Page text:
Doctor Strange discovers that his faithful assistant and best friend, Wong, has a very rare and untreatable brain tumor, and is determined to use every resource at his disposal to find a cure. During his quest, he discovers a powerful, magical potion, known as Otkid’s Elixir.
Before he can administer the potion to Wong, Doctor Strange is shot and the potion is stolen. Wong drags Doctor Strange to the office of Night Nurse, who is actually a doctor, where she works to save Strange’s life while being pestered by his astral form.
Brigand is the name of the petty criminal-for-hire who shot Strange and stole the elixir, but Doctor Strange can sense that something’s not quite right. He shouldn’t have been taken down by someone as weak as Brigand, so who’s helping him? Mephisto, Nightmare, Mordo, Dormammu… there are so many people that could be behind this.
Doctor Strange, Wong, and Night Nurse team up to try to get the elixir back, discovering it’s true nature, and being forced to make a life-or-death decision.
Doctor Strange is my favorite Marvel character, and since discovering Marvel Unlimited (which is amazing), I’ve been catching up on his backstory. I’m disappointed that it took me so long to get to this particular series because I really enjoyed it.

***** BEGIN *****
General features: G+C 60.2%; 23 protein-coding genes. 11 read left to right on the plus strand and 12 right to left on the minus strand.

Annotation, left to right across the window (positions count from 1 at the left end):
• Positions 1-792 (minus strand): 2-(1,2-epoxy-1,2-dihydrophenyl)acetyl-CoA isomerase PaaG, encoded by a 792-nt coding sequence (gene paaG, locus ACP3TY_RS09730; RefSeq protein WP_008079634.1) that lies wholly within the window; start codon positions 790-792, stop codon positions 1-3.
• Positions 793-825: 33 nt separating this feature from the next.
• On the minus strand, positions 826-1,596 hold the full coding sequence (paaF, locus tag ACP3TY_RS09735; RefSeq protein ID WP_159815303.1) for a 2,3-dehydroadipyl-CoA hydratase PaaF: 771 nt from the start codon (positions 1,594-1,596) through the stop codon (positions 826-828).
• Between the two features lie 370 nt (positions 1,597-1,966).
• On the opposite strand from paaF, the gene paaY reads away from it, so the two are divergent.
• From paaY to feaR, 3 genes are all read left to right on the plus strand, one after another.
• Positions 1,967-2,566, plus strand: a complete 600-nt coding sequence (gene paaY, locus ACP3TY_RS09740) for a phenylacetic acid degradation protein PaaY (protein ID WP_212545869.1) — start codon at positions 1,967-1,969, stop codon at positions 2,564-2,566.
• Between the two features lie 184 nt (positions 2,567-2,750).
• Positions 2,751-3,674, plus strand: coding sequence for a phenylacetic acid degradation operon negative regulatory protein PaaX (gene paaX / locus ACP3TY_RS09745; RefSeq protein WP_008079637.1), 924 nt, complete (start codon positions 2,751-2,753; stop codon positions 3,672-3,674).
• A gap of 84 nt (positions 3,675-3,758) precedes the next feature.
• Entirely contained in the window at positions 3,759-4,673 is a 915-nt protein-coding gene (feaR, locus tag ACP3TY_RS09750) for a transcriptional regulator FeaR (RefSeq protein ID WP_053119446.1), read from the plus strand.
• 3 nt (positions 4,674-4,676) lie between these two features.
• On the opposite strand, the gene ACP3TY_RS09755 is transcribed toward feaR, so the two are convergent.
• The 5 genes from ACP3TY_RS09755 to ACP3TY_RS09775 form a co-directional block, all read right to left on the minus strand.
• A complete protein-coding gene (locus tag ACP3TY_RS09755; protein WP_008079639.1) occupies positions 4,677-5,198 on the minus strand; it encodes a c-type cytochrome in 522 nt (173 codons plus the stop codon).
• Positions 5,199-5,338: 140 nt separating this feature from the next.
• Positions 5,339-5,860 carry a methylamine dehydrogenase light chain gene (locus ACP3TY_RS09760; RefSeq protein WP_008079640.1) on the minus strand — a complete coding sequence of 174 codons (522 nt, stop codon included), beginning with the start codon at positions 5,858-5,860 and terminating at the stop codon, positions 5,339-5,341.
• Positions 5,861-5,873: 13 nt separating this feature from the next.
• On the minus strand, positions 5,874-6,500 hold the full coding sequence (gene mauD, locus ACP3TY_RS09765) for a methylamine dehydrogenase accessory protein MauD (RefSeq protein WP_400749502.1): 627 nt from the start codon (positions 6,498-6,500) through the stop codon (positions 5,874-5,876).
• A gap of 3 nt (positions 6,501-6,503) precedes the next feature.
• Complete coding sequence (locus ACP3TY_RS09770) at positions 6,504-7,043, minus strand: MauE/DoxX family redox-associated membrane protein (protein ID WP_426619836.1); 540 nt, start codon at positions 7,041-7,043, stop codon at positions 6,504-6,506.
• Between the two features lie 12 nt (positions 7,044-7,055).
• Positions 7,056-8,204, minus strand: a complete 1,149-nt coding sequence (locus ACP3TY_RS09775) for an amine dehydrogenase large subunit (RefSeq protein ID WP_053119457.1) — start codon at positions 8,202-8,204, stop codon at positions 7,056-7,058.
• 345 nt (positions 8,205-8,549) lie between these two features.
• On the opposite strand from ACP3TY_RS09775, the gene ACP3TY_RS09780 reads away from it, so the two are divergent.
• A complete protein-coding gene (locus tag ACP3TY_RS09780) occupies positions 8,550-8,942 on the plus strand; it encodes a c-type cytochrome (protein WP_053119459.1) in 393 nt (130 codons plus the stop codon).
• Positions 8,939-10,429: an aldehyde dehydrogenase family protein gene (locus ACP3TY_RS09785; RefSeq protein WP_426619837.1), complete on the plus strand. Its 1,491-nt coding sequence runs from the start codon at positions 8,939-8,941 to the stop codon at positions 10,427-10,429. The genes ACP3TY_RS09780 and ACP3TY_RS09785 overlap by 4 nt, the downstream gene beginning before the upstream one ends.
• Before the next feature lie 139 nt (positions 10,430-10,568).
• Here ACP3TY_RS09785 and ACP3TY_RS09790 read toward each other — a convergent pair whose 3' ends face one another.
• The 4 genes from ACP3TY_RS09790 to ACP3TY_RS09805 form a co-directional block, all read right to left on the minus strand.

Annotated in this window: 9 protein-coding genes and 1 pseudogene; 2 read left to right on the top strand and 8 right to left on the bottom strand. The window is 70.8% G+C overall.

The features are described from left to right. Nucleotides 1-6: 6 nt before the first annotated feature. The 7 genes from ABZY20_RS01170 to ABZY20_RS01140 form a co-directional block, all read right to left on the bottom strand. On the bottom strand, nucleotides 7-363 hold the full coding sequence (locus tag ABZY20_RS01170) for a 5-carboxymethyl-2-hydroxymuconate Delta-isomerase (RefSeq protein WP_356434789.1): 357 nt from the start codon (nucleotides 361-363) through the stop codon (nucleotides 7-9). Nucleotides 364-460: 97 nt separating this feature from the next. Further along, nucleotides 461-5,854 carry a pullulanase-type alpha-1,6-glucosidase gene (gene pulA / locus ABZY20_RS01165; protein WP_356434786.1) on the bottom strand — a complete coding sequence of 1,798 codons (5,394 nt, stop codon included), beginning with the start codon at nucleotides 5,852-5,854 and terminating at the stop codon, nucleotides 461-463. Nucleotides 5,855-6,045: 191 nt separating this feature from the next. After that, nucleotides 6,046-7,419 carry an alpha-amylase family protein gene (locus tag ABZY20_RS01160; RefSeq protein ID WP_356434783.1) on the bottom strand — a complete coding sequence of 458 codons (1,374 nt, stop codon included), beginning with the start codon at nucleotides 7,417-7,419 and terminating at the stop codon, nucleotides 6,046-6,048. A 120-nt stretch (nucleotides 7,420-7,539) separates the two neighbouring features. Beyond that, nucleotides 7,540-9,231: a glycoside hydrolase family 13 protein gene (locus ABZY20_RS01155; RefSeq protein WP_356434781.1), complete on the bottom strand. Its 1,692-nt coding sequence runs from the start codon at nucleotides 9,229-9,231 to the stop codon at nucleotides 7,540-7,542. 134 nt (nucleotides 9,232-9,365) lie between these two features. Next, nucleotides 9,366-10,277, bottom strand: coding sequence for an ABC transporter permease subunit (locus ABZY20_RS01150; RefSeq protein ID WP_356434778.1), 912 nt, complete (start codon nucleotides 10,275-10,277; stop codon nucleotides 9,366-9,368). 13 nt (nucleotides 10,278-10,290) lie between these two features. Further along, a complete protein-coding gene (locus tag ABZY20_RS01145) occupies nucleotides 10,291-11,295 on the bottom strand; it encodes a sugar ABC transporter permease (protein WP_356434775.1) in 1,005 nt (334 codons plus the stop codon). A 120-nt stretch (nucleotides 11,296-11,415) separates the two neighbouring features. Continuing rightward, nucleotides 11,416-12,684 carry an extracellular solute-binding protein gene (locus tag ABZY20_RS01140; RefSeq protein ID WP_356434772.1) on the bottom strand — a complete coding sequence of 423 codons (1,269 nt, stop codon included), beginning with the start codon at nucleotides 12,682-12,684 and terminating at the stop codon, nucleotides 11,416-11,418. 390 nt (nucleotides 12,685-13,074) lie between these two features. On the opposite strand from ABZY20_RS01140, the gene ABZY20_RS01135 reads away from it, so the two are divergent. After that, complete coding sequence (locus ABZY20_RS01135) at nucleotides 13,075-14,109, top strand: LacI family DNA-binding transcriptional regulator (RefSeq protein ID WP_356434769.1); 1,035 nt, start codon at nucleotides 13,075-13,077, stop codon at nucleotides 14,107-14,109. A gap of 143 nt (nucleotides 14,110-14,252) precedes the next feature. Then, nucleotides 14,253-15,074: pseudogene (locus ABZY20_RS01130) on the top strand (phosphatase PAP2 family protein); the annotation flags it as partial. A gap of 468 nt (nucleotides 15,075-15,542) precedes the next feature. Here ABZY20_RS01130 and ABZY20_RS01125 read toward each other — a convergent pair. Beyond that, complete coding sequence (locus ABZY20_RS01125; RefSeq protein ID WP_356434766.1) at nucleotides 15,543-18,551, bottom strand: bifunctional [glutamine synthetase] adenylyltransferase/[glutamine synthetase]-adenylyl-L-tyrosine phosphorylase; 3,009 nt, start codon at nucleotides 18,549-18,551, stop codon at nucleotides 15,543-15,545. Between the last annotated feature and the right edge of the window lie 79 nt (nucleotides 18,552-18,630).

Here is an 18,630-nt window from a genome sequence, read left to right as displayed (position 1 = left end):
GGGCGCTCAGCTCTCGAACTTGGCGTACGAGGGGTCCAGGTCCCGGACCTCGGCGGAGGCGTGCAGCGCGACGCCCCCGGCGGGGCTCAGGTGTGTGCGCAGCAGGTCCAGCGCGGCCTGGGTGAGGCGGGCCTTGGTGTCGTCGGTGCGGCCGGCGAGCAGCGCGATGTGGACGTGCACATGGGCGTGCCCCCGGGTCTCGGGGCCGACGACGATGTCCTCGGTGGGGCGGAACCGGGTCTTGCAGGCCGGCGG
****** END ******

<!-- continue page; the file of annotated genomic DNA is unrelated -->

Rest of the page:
This series is one of the prime examples of what I love so much about Doctor Strange. He’s brilliant but rash and has learned from the mistakes of his past. There are plenty of quirky, funny moments, and Doctor Strange easily makes a name for himself as one of the most powerful figures in the Marvel universe.
The art by Marcos Martin is wonderful, and below are a few of my favorite panels. I particularly love the way Nightmare is drawn in this series:
One aspect of the story that I liked was the commentary on the evils of the pharmaceutical industry. Much of the story is Doctor Strange fighting a representative of Timely Pharmaceuticals, who may have a bit more up his sleeve than just a medical degree.
Most comic books, especially those published by Marvel, start with a general introduction to the story, summarizing the previous few issues and a very brief biography of the character. Much of the time, it’s basically the same page in each individual issue, with a few minor adjustments made here and there as the story unfolds, but I really appreciated that in The Oath each issue has a unique introduction page. In most comic series I actually skip over that page, especially if I’ve been following the story since issue 1, but for this one, I ended up reading and enjoying the introductions.
My favorite thing about this series is that it’s a story of the friendship between Doctor Strange and Wong, and Strange’s promises to his friends and patients. Wong has always been an integral part of every Doctor Strange series, but this particular one does a great job of showing that.
I’m giving this series a 5 out of 5 stars. I loved so much about it, and since it’s only five issues, it’s short enough to re-read frequently. This is a wonderful place to start if you’re new to Doctor Strange comics.
Are you a Doctor Strange fan? What’s your favorite issue or series?